Smoothie bowls

Smoothie bowls are smoothies in a bowl, garnished with cut fruits and nuts and seeds and other optional toppings. 

Smoothie bowls, along with smoothies have gained a lot of popularity in recent years but there’s also criticism about the fact that they aren’t really healthy and make people have more calories and sugar in the guise to having something healthy. 

So what’s the truth? Are smoothie bowls and smoothies actually healthy or unhealthy?

I’ve written extensively about smoothies in my previous blog posts, and I would like to take the same approach towards smoothie bowls. Whether they are healthy or unhealthy depends entirely on how they are made and what ingredients they are made with. It is possible to have healthy smoothies and bowls just as it’s possible to have unhealthy ones.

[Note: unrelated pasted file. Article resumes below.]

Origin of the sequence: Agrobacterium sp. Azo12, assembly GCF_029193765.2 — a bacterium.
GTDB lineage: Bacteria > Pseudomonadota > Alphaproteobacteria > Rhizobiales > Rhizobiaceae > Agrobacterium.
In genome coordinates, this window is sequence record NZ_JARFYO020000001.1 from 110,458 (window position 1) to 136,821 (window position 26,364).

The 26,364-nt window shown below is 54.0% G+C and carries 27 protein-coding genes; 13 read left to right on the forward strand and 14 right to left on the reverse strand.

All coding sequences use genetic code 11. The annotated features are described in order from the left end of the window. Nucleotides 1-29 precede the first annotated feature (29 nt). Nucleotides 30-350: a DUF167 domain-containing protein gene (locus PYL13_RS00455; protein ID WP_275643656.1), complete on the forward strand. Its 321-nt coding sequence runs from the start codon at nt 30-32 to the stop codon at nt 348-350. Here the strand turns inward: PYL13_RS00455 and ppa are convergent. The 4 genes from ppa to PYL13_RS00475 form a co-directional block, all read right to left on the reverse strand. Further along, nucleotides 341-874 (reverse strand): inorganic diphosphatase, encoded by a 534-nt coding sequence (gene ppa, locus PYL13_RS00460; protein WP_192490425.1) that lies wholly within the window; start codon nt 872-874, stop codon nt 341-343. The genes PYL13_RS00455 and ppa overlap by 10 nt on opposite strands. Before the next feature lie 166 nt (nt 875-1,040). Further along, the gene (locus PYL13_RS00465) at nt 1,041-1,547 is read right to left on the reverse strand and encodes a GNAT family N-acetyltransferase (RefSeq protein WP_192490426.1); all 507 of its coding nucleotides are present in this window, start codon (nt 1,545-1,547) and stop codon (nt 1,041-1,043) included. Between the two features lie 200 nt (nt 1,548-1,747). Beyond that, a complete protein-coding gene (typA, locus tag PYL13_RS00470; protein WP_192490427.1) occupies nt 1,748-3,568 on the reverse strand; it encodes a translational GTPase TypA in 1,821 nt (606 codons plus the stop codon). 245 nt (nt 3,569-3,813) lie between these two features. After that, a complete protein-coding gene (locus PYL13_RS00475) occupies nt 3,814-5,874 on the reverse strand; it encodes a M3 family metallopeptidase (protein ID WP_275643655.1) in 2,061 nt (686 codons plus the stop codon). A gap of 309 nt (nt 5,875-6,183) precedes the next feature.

So what determines whether a smoothie bowl is healthy or unhealthy? The ingredients! As I mentioned before, smoothies and bowls can be made healthy when you do not use added sugar and ingredients with added sugar. They can be made healthier when you use more vegetables and few fruits and add some good fats from nuts and seeds and protein from soy milk or yogurt or green yogurt. 

If you use lots of green vegetables and berries and healthy nuts and seeds and nut butters along with some protein, and no added sugar or sweetened ingredients, then your smoothie is very healthy. In fact, it’s possible to make smoothie bowls even healthier than smoothies.

Let me explain how.